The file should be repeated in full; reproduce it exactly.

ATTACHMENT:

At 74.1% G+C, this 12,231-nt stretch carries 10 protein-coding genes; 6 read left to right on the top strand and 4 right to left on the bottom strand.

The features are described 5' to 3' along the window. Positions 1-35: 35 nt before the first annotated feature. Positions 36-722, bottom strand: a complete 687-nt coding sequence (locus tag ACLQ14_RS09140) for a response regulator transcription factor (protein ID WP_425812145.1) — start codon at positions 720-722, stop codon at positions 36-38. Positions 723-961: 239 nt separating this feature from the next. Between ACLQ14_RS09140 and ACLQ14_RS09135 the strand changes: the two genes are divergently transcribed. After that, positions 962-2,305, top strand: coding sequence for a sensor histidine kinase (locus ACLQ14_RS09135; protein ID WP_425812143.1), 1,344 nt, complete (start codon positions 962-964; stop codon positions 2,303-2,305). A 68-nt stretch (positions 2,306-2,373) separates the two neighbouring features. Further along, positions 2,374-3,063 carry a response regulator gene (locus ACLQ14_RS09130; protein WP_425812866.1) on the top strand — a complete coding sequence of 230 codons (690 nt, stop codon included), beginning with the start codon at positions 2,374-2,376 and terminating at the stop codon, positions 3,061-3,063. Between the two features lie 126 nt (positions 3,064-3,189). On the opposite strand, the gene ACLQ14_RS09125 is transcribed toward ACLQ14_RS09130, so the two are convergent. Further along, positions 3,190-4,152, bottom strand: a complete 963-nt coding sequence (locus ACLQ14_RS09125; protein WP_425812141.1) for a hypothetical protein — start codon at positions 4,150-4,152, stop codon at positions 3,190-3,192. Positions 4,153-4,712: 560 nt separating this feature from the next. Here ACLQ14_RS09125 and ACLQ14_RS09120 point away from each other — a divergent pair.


At 74.1% G+C, this 12,231-nt stretch carries 10 protein-coding genes; 6 read left to right on the top strand and 4 right to left on the bottom strand.

The features are described 5' to 3' along the window. Positions 1-35: 35 nt before the first annotated feature. Positions 36-722, bottom strand: a complete 687-nt coding sequence (locus tag ACLQ14_RS09140) for a response regulator transcription factor (protein ID WP_425812145.1) — start codon at positions 720-722, stop codon at positions 36-38. Positions 723-961: 239 nt separating this feature from the next. Between ACLQ14_RS09140 and ACLQ14_RS09135 the strand changes: the two genes are divergently transcribed. After that, positions 962-2,305, top strand: coding sequence for a sensor histidine kinase (locus ACLQ14_RS09135; protein ID WP_425812143.1), 1,344 nt, complete (start codon positions 962-964; stop codon positions 2,303-2,305). A 68-nt stretch (positions 2,306-2,373) separates the two neighbouring features. Further along, positions 2,374-3,063 carry a response regulator gene (locus ACLQ14_RS09130; protein WP_425812866.1) on the top strand — a complete coding sequence of 230 codons (690 nt, stop codon included), beginning with the start codon at positions 2,374-2,376 and terminating at the stop codon, positions 3,061-3,063. Between the two features lie 126 nt (positions 3,064-3,189). On the opposite strand, the gene ACLQ14_RS09125 is transcribed toward ACLQ14_RS09130, so the two are convergent. Further along, positions 3,190-4,152, bottom strand: a complete 963-nt coding sequence (locus ACLQ14_RS09125; protein WP_425812141.1) for a hypothetical protein — start codon at positions 4,150-4,152, stop codon at positions 3,190-3,192. Positions 4,153-4,712: 560 nt separating this feature from the next. Here ACLQ14_RS09125 and ACLQ14_RS09120 point away from each other — a divergent pair.